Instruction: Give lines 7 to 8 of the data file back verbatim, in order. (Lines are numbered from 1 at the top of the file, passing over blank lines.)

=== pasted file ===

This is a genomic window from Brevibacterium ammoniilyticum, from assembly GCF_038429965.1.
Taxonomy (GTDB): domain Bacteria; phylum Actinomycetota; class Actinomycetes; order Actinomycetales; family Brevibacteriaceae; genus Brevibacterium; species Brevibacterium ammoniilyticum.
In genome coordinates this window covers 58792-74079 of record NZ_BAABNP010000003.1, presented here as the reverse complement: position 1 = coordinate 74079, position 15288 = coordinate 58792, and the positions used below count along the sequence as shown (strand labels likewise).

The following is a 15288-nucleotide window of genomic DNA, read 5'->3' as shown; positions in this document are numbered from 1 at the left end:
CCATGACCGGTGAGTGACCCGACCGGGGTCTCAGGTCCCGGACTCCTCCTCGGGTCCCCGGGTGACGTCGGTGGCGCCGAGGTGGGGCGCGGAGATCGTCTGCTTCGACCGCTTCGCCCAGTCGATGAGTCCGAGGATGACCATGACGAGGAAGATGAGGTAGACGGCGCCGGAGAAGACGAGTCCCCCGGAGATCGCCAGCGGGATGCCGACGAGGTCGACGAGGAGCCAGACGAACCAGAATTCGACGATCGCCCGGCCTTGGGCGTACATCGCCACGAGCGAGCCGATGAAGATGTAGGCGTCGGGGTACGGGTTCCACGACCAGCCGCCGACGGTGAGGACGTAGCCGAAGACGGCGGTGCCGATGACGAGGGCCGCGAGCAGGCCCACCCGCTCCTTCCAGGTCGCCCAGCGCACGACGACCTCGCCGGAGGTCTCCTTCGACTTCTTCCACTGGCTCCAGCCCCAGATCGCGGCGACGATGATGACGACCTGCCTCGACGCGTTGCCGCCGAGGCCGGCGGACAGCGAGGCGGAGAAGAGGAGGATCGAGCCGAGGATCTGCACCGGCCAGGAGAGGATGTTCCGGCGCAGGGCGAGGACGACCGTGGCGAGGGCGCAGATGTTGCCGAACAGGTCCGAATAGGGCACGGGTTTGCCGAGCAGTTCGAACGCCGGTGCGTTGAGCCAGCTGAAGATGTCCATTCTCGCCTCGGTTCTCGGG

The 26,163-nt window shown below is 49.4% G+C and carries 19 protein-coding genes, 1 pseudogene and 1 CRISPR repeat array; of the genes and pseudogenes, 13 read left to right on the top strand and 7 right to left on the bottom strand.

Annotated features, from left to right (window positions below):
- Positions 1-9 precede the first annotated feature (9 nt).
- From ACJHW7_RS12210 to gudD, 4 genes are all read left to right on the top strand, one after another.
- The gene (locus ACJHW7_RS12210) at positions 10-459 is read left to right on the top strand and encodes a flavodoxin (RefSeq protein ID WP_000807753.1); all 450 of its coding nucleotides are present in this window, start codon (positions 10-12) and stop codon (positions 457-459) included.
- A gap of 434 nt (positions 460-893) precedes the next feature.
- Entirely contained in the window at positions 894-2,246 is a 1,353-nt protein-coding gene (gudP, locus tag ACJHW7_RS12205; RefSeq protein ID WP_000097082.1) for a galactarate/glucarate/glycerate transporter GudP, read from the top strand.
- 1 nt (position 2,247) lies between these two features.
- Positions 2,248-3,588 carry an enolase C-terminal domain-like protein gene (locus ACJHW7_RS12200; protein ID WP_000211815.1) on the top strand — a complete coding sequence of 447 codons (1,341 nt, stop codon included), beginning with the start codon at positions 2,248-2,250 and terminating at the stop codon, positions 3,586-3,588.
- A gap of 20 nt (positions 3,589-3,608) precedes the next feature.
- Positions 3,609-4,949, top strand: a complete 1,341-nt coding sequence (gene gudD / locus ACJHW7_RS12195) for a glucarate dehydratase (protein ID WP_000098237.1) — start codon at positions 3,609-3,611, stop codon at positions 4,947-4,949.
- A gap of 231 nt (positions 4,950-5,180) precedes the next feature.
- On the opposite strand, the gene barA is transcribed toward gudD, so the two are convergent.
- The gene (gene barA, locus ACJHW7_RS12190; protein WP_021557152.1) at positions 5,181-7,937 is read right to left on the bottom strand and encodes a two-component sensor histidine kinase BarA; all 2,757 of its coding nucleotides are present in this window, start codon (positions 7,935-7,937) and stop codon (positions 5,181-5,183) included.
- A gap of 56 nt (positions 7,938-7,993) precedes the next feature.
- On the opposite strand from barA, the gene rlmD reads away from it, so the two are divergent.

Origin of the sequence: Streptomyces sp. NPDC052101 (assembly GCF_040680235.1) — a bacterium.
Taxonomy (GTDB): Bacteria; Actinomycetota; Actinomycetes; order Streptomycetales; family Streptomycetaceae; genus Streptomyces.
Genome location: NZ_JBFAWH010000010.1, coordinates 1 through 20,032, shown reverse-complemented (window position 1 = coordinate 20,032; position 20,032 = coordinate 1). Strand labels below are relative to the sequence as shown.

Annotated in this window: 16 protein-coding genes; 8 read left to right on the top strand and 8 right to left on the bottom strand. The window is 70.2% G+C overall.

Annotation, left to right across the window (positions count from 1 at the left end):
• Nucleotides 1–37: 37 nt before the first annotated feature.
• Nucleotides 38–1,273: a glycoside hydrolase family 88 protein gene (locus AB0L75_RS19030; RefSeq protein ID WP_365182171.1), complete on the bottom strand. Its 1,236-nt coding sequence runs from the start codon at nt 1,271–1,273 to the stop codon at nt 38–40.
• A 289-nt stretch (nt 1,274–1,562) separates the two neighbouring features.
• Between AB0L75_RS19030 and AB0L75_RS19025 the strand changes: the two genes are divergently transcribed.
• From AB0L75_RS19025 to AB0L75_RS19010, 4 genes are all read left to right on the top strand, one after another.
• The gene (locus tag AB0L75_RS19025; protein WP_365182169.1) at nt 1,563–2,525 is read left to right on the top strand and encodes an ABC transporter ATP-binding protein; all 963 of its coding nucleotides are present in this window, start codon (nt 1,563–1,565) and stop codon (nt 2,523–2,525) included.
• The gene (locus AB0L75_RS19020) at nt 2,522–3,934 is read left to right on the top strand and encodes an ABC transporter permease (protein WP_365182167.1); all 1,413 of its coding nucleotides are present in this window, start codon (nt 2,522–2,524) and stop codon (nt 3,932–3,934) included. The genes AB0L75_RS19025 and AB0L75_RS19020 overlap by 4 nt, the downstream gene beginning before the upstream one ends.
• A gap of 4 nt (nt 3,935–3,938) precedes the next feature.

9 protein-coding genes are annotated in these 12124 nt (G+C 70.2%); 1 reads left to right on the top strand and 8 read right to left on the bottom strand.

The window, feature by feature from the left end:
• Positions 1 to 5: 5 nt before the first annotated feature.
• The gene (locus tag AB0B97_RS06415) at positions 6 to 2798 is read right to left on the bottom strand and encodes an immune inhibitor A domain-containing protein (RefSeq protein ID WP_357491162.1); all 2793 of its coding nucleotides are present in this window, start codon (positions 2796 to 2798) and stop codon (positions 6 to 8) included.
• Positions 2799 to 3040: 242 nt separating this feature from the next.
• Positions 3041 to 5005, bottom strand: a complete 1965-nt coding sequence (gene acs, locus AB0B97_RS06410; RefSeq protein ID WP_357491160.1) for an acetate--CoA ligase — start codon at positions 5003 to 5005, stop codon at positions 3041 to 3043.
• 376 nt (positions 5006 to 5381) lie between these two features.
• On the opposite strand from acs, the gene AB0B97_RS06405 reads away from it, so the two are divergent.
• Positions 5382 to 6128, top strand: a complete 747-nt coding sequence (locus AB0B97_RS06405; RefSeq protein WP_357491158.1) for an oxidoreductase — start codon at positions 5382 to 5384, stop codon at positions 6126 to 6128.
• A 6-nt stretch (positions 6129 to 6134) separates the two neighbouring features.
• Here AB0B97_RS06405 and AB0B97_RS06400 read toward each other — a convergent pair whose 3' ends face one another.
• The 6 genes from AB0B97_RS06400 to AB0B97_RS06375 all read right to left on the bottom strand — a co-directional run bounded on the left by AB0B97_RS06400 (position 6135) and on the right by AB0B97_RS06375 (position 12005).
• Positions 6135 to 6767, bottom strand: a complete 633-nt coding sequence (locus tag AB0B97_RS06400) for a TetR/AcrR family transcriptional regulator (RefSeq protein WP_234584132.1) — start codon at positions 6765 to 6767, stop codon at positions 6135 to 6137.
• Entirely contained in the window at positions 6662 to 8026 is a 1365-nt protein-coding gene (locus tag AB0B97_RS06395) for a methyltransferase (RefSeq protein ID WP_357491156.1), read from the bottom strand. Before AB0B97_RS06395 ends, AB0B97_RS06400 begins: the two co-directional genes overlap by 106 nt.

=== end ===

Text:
Annotated features, from left to right (window positions below):
- Positions 1-9 precede the first annotated feature (9 nt).